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Indeterminacy has been defined by many artists and theorists as the vibrant heart of the “poetic act,” the stumbling block to “illumination.” 

© Joanna Piotrowska

“Nothing is more hostile to the concept of beauty than the desire to give the mind a determined form,” wrote Friedrich Schiller in the 18th century, while in the middle of the 19th century, Mallarmé called for an unstable poetic language with broken verses endowing words with a “vibratory suspension”…

This “aesthetic suspension,” this vibration born of indeterminacy, is the subject of an exhibition nicely entitled L’Irrésolue, bringing together photographs, videos, paintings, sculptures, and installations by six young artists who share “an appetite for mystery, secrecy, the uncertain, and the invisible, as well as the unspeakable.”  

© Leslie Thornton
© Distruktur- CAT EFFEKT

It is therefore in the almost nothing, the infinitesimal, that the game is played here: exploring this infra-thin space that separates the domestic gesture from the artistic gesture, in this interstice where dreams sometimes slip in, visions that can transform reality into a vast visual narrative, “they compose the weft of a non-linear, dotted or even suspended narrative, proposing a plural, open and changing reading.”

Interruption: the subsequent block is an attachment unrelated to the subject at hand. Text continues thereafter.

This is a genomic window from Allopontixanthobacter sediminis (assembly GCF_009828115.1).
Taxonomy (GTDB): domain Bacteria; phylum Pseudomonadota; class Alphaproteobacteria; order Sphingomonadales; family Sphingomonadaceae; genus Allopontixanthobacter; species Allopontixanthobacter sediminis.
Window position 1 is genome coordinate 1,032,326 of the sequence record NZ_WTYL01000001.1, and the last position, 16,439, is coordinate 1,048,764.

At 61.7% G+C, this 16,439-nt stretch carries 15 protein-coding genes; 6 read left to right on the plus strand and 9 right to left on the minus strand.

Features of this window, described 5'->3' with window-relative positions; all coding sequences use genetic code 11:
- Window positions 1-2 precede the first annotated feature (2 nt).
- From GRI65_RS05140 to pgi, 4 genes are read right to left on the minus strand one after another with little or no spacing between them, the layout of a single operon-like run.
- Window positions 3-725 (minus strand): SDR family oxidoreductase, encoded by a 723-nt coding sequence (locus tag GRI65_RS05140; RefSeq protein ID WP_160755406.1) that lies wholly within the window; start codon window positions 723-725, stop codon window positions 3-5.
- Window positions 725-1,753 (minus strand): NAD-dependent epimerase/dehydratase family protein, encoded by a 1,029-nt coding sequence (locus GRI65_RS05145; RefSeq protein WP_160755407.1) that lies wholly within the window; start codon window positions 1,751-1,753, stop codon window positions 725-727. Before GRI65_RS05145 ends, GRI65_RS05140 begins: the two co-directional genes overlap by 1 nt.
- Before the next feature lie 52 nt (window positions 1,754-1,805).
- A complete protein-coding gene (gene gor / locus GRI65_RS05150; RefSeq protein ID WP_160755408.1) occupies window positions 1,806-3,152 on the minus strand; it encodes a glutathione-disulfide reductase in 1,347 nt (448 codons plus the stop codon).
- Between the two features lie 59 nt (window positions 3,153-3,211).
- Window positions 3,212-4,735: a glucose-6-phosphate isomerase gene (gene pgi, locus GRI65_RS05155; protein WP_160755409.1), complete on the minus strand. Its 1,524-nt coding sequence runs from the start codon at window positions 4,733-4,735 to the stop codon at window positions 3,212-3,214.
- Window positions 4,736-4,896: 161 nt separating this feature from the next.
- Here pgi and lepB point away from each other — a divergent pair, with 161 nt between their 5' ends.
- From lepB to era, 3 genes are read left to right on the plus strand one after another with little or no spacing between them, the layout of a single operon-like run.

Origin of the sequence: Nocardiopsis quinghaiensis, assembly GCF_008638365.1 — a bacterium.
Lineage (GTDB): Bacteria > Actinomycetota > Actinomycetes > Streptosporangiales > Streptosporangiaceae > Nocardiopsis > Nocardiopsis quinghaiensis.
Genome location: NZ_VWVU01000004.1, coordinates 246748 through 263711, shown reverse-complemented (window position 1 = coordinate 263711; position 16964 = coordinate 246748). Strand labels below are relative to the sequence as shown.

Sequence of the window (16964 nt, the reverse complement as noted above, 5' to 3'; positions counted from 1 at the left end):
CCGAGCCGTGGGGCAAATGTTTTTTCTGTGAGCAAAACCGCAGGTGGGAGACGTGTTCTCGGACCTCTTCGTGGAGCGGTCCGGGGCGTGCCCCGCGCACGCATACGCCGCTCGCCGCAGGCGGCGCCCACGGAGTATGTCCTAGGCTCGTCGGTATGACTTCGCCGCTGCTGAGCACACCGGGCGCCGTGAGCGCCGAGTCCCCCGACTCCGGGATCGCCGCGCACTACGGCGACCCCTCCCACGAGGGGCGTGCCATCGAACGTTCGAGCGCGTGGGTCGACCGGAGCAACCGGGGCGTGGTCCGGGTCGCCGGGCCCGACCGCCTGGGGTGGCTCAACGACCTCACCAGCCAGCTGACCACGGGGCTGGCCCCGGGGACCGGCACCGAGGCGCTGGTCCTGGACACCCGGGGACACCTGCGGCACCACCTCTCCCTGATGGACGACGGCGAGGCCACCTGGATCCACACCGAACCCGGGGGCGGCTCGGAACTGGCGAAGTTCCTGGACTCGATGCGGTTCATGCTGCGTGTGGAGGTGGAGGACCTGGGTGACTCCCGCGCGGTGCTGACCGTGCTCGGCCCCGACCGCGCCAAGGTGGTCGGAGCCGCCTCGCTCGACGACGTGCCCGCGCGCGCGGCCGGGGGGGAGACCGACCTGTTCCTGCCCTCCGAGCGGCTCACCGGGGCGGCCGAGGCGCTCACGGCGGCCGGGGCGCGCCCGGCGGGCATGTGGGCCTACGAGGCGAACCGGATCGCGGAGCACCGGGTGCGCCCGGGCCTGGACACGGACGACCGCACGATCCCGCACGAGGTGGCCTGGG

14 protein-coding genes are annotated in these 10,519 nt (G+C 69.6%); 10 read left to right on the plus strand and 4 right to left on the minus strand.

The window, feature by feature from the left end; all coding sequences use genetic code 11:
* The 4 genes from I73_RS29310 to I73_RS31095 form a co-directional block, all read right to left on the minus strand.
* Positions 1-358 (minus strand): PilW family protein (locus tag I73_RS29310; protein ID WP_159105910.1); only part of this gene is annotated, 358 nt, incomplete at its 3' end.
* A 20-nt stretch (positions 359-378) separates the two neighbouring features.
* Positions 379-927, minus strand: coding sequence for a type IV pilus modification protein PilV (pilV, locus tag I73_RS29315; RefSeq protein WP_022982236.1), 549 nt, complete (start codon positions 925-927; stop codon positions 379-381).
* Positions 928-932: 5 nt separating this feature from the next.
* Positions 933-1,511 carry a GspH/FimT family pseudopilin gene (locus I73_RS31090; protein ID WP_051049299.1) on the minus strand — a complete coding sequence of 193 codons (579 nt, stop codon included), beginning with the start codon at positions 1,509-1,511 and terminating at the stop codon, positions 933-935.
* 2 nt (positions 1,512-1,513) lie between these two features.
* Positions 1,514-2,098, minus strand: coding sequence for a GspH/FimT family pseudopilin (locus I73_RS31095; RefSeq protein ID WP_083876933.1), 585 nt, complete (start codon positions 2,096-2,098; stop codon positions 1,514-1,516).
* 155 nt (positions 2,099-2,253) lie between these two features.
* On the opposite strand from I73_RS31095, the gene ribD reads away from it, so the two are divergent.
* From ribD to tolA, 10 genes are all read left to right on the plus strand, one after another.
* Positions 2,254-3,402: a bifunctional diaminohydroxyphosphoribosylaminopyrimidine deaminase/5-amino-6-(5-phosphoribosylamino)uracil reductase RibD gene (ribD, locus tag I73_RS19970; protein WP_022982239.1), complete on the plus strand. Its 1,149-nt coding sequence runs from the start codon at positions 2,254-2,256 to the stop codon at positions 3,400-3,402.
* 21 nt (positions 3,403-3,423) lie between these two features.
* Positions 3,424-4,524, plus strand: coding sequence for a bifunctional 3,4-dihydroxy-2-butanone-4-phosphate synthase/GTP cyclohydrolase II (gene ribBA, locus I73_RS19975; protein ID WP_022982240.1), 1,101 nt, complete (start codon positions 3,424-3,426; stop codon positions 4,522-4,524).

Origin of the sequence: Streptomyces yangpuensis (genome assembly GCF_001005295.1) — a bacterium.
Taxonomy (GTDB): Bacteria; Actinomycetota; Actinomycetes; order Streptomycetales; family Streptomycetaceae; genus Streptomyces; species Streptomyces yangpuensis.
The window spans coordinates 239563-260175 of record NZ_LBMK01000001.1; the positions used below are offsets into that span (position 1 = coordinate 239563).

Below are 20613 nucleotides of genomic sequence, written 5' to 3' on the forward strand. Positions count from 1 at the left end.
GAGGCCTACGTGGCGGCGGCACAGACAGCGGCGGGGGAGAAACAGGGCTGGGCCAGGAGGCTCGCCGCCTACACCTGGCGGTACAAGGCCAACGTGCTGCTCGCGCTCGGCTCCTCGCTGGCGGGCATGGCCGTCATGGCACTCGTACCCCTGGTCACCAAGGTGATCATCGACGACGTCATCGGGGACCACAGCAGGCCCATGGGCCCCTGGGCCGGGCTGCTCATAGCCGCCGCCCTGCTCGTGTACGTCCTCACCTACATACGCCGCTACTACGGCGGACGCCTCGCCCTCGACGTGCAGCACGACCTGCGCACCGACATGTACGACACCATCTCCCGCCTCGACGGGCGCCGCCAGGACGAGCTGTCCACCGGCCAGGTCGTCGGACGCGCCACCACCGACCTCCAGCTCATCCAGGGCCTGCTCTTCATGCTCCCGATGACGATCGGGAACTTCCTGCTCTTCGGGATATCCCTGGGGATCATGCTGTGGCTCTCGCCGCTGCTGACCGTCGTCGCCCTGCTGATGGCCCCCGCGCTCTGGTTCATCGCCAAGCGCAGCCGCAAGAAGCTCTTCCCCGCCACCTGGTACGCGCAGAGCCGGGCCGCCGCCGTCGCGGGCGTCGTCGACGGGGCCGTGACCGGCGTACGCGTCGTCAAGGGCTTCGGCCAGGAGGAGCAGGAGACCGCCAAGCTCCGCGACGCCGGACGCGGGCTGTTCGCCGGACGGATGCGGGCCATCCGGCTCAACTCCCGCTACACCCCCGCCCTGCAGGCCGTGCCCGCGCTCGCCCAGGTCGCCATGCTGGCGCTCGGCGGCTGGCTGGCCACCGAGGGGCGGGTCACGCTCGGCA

Through an opening in the wall that lets in a red light that can evoke both danger and desire, Camille Brée modifies our perception of space and draws our attention to an off-field that she reveals while concealing it.

© Nadia Belerique
© Joanna Piotrowska

We are free to project ourselves into this secret and inaccessible space… Another interstitial space, the one lying between the layers of paint that are endlessly polished and sanded to be covered again by Eléonore Cheneau. Metamorphosis and incompleteness are also discussed in Céline Vaché-Olivieri’s installation Seeing Double, composed of transformed cardboard boxes, placed in a transitory and uncertain state, “as if in mutation”…

As for Nadia Belerique’s miniaturized and choreographed daily life, it disturbs our perception of intimacy and suggests new narratives on the edge of fiction and reality.


Until 23 April

FRAC Ile-de-France – Le Plateau

22, rue des Alouettes, Paris XIXe

Stéphanie Dulout